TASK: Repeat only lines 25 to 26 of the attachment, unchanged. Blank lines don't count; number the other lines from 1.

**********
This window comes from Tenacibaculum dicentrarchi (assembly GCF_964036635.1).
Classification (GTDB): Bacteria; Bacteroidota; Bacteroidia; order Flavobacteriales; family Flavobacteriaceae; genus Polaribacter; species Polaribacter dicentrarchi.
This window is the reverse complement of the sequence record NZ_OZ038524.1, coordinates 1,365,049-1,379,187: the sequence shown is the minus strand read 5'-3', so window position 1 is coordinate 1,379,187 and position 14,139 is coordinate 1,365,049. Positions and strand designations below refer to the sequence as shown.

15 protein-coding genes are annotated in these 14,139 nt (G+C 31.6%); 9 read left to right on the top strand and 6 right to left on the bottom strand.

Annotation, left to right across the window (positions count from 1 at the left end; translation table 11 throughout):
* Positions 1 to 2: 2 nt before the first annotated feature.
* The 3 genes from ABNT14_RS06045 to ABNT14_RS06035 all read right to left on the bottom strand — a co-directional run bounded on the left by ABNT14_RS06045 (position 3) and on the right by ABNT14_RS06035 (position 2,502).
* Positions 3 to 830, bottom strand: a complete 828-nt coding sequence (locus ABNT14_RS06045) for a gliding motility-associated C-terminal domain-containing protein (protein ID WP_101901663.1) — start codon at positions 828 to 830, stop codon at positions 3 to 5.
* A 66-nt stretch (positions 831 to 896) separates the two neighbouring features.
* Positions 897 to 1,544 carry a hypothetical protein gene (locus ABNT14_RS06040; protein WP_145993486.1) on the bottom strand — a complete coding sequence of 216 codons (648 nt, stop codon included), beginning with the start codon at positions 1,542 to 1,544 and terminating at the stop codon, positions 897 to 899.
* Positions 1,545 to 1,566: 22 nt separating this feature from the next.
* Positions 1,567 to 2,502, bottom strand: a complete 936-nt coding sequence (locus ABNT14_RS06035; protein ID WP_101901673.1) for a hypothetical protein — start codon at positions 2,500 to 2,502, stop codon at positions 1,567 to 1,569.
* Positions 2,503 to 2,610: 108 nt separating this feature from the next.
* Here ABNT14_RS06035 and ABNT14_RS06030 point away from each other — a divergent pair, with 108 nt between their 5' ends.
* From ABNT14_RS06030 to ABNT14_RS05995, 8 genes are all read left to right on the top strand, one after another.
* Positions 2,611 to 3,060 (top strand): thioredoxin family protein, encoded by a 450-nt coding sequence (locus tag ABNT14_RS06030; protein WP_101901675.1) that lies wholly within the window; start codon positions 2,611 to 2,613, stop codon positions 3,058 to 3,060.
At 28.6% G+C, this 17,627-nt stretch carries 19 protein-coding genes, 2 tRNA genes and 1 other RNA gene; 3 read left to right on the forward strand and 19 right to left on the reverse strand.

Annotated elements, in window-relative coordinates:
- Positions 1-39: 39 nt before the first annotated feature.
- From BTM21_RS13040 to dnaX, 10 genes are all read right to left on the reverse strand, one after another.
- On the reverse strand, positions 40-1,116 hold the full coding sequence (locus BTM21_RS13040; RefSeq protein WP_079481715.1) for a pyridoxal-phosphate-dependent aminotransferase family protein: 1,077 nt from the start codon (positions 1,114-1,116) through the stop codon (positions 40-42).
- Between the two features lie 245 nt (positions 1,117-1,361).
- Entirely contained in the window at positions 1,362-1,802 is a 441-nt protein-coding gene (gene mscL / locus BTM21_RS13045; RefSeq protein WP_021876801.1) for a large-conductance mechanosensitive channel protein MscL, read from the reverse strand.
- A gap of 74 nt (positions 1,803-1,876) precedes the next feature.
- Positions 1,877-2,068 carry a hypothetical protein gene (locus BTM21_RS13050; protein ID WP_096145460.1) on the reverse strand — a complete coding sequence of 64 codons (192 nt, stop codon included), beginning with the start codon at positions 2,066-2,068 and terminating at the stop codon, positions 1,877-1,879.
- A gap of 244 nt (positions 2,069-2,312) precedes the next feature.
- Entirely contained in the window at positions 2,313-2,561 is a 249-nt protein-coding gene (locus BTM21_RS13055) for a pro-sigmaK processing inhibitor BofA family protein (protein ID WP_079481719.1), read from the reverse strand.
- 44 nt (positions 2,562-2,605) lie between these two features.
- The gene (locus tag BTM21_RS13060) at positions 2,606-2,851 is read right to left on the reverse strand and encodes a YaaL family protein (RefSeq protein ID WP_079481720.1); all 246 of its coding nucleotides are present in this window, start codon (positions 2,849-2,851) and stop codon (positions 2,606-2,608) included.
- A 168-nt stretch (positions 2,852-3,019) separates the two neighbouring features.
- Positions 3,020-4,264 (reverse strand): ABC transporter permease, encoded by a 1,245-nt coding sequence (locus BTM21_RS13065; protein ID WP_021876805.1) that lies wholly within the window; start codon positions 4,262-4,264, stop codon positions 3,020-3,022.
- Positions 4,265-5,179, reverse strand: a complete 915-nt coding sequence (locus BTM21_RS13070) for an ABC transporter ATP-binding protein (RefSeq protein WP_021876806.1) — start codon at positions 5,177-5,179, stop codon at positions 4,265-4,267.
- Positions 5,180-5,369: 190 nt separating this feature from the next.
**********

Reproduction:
- Positions 1,877-2,068 carry a hypothetical protein gene (locus BTM21_RS13050; protein ID WP_096145460.1) on the reverse strand — a complete coding sequence of 64 codons (192 nt, stop codon included), beginning with the start codon at positions 2,066-2,068 and terminating at the stop codon, positions 1,877-1,879.
- A gap of 244 nt (positions 2,069-2,312) precedes the next feature.